By Amna Al Haddad www.thenational.ae
DUBAI // Thirty Emiratis have been employed to fill positions created by the opening of the Dubai Metro Green Line.
Fatima Salmin, the Emiratisation manager at Serco, the international company that runs Dubai Metro, said: “Our long-term vision is to support the employment of Emiratis towards running their own railway in the future.”
Mattar Al Tayer, the chairman of the board and executive director of the RTA, said the authority conducted audits to confirm Serco’s commitment to Emiratisation was being carried out.
“The company has been directed to limit the recruitment of enforcement officers, front-end employees and ticket collectors exclusively to Emiratis,” Mr Al Tayer said.
Serco approached the Dubai Emiratisation consultancy Next Level for help in finding citizens willing to be part of the project.
Hiring Emiratis for the Metro was not straightforward: of 120 Emiratis who attended two open days for interviews, only 30 passed a prerequisite assessment for entering the rail industry.
“When you want to recruit Emiratis you have to understand they are not only motivated by financial incentives,” said Abdulmuttalib Al Hashimi, the managing director of Next Level, which is the only Emirati recruitment consultancy run by nationals and part of the Sheikh Mohammed bin Rashid Establishment for Young Business Leaders.
“You have to find what buttons to press to appeal to them and understand their psyche.”
Kawthar Al Kitani, 28, said job satisfaction was far more important to her than salary.
“Even though this job pays me a lot less than my previous one and I have a lower position, it doesn’t matter to me,” Ms Al Kitani said.
“What matters to me is that they care for their employees and their career development.”
She joined the Metro in July this year as a stationmaster.
“Salary is the last thing on my mind,” Ms Al Kitani said. “The best thing about this job is that you are always learning and still working at the same time.”
Mr Al Hashimi, who interviewed all of the candidates, said he explained the broader benefits of the job to them.
“They want to know confidently where they will be in the three to five years’ time in terms of career development,” he said. “They want to be part of something they can be proud of, and know they are part of something big, and be patriotic.”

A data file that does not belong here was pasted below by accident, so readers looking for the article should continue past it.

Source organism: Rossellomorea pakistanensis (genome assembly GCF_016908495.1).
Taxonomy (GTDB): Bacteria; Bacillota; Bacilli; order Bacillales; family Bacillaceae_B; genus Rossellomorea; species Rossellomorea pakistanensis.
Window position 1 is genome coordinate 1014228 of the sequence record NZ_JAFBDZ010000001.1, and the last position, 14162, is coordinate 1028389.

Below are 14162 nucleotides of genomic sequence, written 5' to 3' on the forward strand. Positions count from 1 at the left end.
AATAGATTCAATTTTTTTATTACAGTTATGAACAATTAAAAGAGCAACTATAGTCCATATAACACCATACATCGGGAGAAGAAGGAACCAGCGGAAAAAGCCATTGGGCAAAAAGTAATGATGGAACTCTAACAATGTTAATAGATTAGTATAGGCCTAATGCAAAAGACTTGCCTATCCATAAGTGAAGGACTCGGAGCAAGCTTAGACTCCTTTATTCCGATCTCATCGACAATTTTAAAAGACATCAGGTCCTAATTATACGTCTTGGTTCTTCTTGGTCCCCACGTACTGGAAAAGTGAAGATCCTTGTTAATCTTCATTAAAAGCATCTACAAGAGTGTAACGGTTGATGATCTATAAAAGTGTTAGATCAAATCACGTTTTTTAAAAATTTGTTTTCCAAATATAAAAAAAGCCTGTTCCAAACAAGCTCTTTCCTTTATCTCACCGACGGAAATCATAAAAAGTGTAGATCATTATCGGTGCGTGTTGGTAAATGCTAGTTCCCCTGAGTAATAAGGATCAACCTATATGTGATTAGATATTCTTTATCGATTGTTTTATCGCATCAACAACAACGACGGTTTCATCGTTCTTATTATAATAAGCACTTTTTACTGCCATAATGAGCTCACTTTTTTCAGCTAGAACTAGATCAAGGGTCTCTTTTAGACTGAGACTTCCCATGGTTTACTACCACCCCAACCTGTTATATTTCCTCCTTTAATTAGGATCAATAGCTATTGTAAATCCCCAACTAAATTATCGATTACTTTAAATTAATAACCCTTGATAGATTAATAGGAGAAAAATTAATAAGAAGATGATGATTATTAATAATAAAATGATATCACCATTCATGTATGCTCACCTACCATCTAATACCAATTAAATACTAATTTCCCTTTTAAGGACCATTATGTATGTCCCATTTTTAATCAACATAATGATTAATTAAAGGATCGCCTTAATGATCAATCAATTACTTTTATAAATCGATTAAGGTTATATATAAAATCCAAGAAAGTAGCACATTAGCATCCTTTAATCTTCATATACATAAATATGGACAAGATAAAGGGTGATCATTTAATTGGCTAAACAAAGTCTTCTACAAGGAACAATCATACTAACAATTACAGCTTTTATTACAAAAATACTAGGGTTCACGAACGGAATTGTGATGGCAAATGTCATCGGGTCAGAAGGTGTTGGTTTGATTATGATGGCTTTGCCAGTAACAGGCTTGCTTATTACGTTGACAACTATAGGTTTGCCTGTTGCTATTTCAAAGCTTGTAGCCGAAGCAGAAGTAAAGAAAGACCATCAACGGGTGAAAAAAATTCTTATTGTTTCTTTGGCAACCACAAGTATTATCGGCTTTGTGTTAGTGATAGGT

Sumaiya Abdul Rahman, 32, a mother of three who has also been employed as a stationmaster, said: “This is my dream job. I am in charge of the whole station and its equipment, and responsible for staff.”
Mohammed Humaid, 34, said he applied because he wanted a new challenge.
“I decided to give the Metro a chance,” said Mr Humaid, who is also a trainee stationmaster. “It’s a new industry in the region and everybody likes to be part of the latest and advanced technology – especially a nerd like me.”
Mr Humaid’s wife is expecting next month and he thinks the Metro’s shift work will allow him to help his wife raise their child without the need of maids.
“A message to all my brothers and sisters in the UAE: the harder you work, the more reward you will get,” he said. “If you work hard, you will get the fruits of your work.”
Eman Al Kindi, 28, who works as an information controller in the operations room, said she liked the unpredictability of the job.
“I liked my previous job but I didn’t like the routine,” said Ms Al Kindi, who worked at an IT company for four years before joining the Green Line. “I thought it would be more fun and I don’t regret taking this job.
“I just wish to see more locals who are not scared of this job. My heart hurts when I see expats running the Metro.”
Mr Al Hashimi said the times were changing.
“We had people coming all the way from Ras Al Khaimah, and there was a person who cut short his holiday just to attend the interview,” he said.
“Who would have thought that Emiratis would work in the Metro project and be a ticket inspector? This is the biggest example that the market has changed.”